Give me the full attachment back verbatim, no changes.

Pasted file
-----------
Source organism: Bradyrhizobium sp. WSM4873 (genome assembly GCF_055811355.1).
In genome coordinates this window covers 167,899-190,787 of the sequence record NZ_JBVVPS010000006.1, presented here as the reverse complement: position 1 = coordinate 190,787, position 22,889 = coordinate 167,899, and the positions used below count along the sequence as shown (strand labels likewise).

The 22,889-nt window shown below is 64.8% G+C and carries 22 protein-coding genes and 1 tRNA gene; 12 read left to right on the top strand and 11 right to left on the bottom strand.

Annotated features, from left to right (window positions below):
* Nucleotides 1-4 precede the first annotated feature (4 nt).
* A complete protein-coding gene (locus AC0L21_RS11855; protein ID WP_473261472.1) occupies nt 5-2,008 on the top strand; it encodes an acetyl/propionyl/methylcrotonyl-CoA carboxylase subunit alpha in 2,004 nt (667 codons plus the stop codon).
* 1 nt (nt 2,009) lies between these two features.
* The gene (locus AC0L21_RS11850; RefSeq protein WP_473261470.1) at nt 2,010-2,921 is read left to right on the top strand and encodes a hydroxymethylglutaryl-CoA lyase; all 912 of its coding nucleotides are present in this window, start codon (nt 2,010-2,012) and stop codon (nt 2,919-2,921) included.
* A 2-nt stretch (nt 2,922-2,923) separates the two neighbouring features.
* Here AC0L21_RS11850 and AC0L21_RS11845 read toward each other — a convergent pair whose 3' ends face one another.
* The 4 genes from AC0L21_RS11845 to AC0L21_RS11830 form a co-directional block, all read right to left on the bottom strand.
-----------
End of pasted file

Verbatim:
Source organism: Bradyrhizobium sp. WSM4873 (genome assembly GCF_055811355.1).
In genome coordinates this window covers 167,899-190,787 of the sequence record NZ_JBVVPS010000006.1, presented here as the reverse complement: position 1 = coordinate 190,787, position 22,889 = coordinate 167,899, and the positions used below count along the sequence as shown (strand labels likewise).

The 22,889-nt window shown below is 64.8% G+C and carries 22 protein-coding genes and 1 tRNA gene; 12 read left to right on the top strand and 11 right to left on the bottom strand.

Annotated features, from left to right (window positions below):
* Nucleotides 1-4 precede the first annotated feature (4 nt).
* A complete protein-coding gene (locus AC0L21_RS11855; protein ID WP_473261472.1) occupies nt 5-2,008 on the top strand; it encodes an acetyl/propionyl/methylcrotonyl-CoA carboxylase subunit alpha in 2,004 nt (667 codons plus the stop codon).
* 1 nt (nt 2,009) lies between these two features.
* The gene (locus AC0L21_RS11850; RefSeq protein WP_473261470.1) at nt 2,010-2,921 is read left to right on the top strand and encodes a hydroxymethylglutaryl-CoA lyase; all 912 of its coding nucleotides are present in this window, start codon (nt 2,010-2,012) and stop codon (nt 2,919-2,921) included.
* A 2-nt stretch (nt 2,922-2,923) separates the two neighbouring features.
* Here AC0L21_RS11850 and AC0L21_RS11845 read toward each other — a convergent pair whose 3' ends face one another.
* The 4 genes from AC0L21_RS11845 to AC0L21_RS11830 form a co-directional block, all read right to left on the bottom strand.